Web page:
Again, at least that's my theory :-)

Posted: 10/7/2019 2:27:15 PM
rupertchappelle

From: earth

Joined: 5/8/2017

Aerial fingering is dramatic showmanship as is the pole antenna and standing while performing. Style over substance.

Overthinking is artful and impressive, but not necessary for playing instruments like the kazoo or theremin, turn off you mind, relax and just play notes, it is not working, it is playing . . . 

Play seated and use plate antennas and the problems of the theremin become a distant memory.

Posted: 10/7/2019 3:32:07 PM
DanielMacKay

From: Halifax, Canada (east coast)

Joined: 7/28/2019


Oh, Rupert, is there any problem in the world that can't be solved by playing seated and plate antennas?

Posted: 10/7/2019 4:14:40 PM
DreadVox

From: The East of Netherlands

Joined: 6/18/2019

Playing a theremin with 'rod and loop' standing is good for one's posture and kynaesthetics/proprioception though and appears to have a therapeutic and healing influence on my back hernia. I tried playing seated a few times too, but prefer to be standing, and to some extent using my body position too in getting pitches and in relation to what pitch reach I'm playing, moving my whole body closer to play in the highest range, and further away for the lowest octaves. I do have a background of practicing tai chi, so I think I'm getting the idea of incorporating shifts in body postion, and that in a subtle way the moving of a part of the body, involves movement of the whole body. The approach of keeping the body and torso rigid and just moving arms/hands doesn't feel right to me, for me it feels more natural to incorporate body position shifts and the influence of breathing into the equation and not trying to eliminate them as much as possible.

Posted: 10/7/2019 5:02:29 PM
rupertchappelle

From: earth

Joined: 5/8/2017

DanielMacKay - Alas, world peace has been unachievable despite my earnest and herculean efforts and fearsome hand gesticulations, however this year I returned to hurricane steerage after several years of retirement with some measure of success, far easier than finding a pitch and holding it steady, albeit with a negative impact upon the agricultural sector. My apologies. In the future I will direct my attention to music rather than hurricanes. This years hurricanes have already been dealt with so be patient until 2020.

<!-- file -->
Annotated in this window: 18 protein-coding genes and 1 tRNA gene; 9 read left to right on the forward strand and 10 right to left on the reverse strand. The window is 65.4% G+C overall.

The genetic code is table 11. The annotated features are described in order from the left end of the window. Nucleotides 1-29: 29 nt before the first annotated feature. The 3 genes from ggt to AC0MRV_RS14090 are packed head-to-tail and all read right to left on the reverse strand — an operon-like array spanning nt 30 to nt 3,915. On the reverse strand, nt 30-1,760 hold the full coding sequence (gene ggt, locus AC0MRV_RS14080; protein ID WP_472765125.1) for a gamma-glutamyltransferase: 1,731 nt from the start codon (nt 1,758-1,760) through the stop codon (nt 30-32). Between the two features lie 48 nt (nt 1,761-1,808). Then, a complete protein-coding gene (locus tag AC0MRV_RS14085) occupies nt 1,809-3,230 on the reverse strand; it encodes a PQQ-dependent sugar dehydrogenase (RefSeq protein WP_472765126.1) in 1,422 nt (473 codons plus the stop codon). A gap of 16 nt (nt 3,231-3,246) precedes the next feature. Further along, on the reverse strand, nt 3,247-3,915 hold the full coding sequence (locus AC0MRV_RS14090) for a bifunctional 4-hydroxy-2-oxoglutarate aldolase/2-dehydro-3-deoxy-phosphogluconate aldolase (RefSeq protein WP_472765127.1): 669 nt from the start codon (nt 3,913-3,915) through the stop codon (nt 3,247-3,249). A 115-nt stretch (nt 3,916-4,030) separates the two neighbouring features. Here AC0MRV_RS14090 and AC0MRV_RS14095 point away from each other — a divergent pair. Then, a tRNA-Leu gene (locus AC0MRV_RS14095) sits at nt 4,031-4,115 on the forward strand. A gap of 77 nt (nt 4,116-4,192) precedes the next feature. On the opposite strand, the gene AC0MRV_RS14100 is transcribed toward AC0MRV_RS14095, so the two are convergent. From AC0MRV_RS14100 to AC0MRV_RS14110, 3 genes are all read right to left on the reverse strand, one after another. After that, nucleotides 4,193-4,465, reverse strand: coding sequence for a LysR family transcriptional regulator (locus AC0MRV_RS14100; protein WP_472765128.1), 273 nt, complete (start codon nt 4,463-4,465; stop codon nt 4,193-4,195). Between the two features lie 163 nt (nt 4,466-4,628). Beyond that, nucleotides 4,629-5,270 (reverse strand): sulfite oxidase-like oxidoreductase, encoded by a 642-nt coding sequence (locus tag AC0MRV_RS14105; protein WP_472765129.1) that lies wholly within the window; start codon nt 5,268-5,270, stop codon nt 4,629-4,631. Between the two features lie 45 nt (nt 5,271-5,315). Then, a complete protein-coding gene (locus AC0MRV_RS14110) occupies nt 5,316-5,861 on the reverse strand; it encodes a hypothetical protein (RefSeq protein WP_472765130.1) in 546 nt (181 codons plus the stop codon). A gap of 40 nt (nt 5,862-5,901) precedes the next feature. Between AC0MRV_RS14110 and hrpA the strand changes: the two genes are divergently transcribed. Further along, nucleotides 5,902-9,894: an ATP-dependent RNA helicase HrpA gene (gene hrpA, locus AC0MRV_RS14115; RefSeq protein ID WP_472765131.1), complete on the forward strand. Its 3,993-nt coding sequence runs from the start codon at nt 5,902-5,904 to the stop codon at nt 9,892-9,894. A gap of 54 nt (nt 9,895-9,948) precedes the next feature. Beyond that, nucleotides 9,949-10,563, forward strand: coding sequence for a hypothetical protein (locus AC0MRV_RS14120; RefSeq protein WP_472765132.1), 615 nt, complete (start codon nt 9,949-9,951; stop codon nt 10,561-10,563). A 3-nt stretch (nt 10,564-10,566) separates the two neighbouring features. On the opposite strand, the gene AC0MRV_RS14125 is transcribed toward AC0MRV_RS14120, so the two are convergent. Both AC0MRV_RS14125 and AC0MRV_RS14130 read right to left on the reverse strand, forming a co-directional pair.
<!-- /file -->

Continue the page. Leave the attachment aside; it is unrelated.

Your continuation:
Posted: 10/7/2019 5:08:32 PM
rupertchappelle

From: earth

Joined: 5/8/2017

DreadVox - the moving body is the enemy of any theremin player and the inhaling and exhaling of air are fiendish hobgoblins which are responsible for 98 percent of all occurrences of vibrato in theremin music. Since straightjackets are hard to find in my size and I still require oxygen, I shall remain seated whilst playing and use less oxygen causing less interference with the pitch antenna.

Hobgoblins?

It is October!!!

Posted: 10/7/2019 9:16:11 PM
DreadVox

From: The East of Netherlands

Joined: 6/18/2019

Rupert, I rather keep the moving body and my breathing as my friends, also when playing theremin, and it appears to be completely doable, given enough practice & play time. We should not underestimate what we can learn, and how adaptable the brains and the rest of out nervous system are. Throw some challenges at it is what I say, that keeps that grey matter flexible and young.

Posted: 10/8/2019 9:23:10 PM
rupertchappelle

From: earth

Joined: 5/8/2017

I was not kidding about the hurricanes, the only thing I do better than playing the theremin:

https://www.nhc.noaa.gov

"There are no tropical cyclones in the Atlantic at this time."

Nor will there be, until next year.